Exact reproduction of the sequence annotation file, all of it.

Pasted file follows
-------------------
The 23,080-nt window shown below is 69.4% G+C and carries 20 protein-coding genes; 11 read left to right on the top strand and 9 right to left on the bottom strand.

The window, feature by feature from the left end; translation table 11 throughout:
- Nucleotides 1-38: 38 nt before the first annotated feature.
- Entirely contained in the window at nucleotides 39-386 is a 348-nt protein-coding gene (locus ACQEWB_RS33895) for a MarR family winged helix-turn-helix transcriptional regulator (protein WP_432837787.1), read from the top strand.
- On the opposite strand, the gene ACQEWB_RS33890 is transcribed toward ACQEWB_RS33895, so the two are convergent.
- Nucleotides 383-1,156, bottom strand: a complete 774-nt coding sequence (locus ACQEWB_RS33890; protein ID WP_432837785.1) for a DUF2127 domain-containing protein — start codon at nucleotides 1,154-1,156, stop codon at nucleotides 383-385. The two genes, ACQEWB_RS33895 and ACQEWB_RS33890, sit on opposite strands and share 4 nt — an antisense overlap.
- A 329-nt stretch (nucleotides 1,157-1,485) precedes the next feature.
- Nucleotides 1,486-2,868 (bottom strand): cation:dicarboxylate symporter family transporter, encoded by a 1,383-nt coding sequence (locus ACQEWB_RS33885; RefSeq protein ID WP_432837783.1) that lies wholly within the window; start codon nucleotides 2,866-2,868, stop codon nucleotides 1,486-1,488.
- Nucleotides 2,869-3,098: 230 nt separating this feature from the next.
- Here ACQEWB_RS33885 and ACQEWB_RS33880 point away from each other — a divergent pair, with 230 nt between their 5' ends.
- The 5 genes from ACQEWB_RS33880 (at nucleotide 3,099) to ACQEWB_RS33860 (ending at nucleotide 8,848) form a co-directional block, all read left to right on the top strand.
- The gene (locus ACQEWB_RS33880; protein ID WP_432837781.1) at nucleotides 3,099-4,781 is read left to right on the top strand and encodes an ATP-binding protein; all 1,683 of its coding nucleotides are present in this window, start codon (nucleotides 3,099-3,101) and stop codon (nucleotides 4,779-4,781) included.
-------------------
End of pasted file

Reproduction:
The 23,080-nt window shown below is 69.4% G+C and carries 20 protein-coding genes; 11 read left to right on the top strand and 9 right to left on the bottom strand.

The window, feature by feature from the left end; translation table 11 throughout:
- Nucleotides 1-38: 38 nt before the first annotated feature.
- Entirely contained in the window at nucleotides 39-386 is a 348-nt protein-coding gene (locus ACQEWB_RS33895) for a MarR family winged helix-turn-helix transcriptional regulator (protein WP_432837787.1), read from the top strand.
- On the opposite strand, the gene ACQEWB_RS33890 is transcribed toward ACQEWB_RS33895, so the two are convergent.
- Nucleotides 383-1,156, bottom strand: a complete 774-nt coding sequence (locus ACQEWB_RS33890; protein ID WP_432837785.1) for a DUF2127 domain-containing protein — start codon at nucleotides 1,154-1,156, stop codon at nucleotides 383-385. The two genes, ACQEWB_RS33895 and ACQEWB_RS33890, sit on opposite strands and share 4 nt — an antisense overlap.
- A 329-nt stretch (nucleotides 1,157-1,485) precedes the next feature.
- Nucleotides 1,486-2,868 (bottom strand): cation:dicarboxylate symporter family transporter, encoded by a 1,383-nt coding sequence (locus ACQEWB_RS33885; RefSeq protein ID WP_432837783.1) that lies wholly within the window; start codon nucleotides 2,866-2,868, stop codon nucleotides 1,486-1,488.
- Nucleotides 2,869-3,098: 230 nt separating this feature from the next.
- Here ACQEWB_RS33885 and ACQEWB_RS33880 point away from each other — a divergent pair, with 230 nt between their 5' ends.
- The 5 genes from ACQEWB_RS33880 (at nucleotide 3,099) to ACQEWB_RS33860 (ending at nucleotide 8,848) form a co-directional block, all read left to right on the top strand.
- The gene (locus ACQEWB_RS33880; protein ID WP_432837781.1) at nucleotides 3,099-4,781 is read left to right on the top strand and encodes an ATP-binding protein; all 1,683 of its coding nucleotides are present in this window, start codon (nucleotides 3,099-3,101) and stop codon (nucleotides 4,779-4,781) included.